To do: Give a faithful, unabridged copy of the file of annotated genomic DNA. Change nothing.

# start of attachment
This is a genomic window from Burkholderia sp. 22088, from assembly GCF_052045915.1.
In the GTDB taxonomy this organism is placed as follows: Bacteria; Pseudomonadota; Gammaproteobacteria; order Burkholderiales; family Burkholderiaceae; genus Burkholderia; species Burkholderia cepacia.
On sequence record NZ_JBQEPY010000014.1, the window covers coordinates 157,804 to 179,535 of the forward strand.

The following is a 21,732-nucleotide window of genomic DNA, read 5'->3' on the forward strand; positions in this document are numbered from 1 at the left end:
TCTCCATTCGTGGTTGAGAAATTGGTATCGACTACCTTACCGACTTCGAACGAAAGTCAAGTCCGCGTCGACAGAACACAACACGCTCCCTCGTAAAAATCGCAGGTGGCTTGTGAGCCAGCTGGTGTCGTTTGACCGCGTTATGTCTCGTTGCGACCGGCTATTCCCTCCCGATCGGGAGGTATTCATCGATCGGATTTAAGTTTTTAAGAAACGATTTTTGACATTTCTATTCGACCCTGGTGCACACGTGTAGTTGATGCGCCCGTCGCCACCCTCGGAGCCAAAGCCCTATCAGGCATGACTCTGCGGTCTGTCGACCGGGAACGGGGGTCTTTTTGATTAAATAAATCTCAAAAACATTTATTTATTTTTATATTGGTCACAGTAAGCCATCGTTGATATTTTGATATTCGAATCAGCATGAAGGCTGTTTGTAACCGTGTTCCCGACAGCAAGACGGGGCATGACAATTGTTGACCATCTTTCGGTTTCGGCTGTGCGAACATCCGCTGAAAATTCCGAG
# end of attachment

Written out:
This is a genomic window from Burkholderia sp. 22088, from assembly GCF_052045915.1.
In the GTDB taxonomy this organism is placed as follows: Bacteria; Pseudomonadota; Gammaproteobacteria; order Burkholderiales; family Burkholderiaceae; genus Burkholderia; species Burkholderia cepacia.
On sequence record NZ_JBQEPY010000014.1, the window covers coordinates 157,804 to 179,535 of the forward strand.

The following is a 21,732-nucleotide window of genomic DNA, read 5'->3' on the forward strand; positions in this document are numbered from 1 at the left end:
TCTCCATTCGTGGTTGAGAAATTGGTATCGACTACCTTACCGACTTCGAACGAAAGTCAAGTCCGCGTCGACAGAACACAACACGCTCCCTCGTAAAAATCGCAGGTGGCTTGTGAGCCAGCTGGTGTCGTTTGACCGCGTTATGTCTCGTTGCGACCGGCTATTCCCTCCCGATCGGGAGGTATTCATCGATCGGATTTAAGTTTTTAAGAAACGATTTTTGACATTTCTATTCGACCCTGGTGCACACGTGTAGTTGATGCGCCCGTCGCCACCCTCGGAGCCAAAGCCCTATCAGGCATGACTCTGCGGTCTGTCGACCGGGAACGGGGGTCTTTTTGATTAAATAAATCTCAAAAACATTTATTTATTTTTATATTGGTCACAGTAAGCCATCGTTGATATTTTGATATTCGAATCAGCATGAAGGCTGTTTGTAACCGTGTTCCCGACAGCAAGACGGGGCATGACAATTGTTGACCATCTTTCGGTTTCGGCTGTGCGAACATCCGCTGAAAATTCCGAG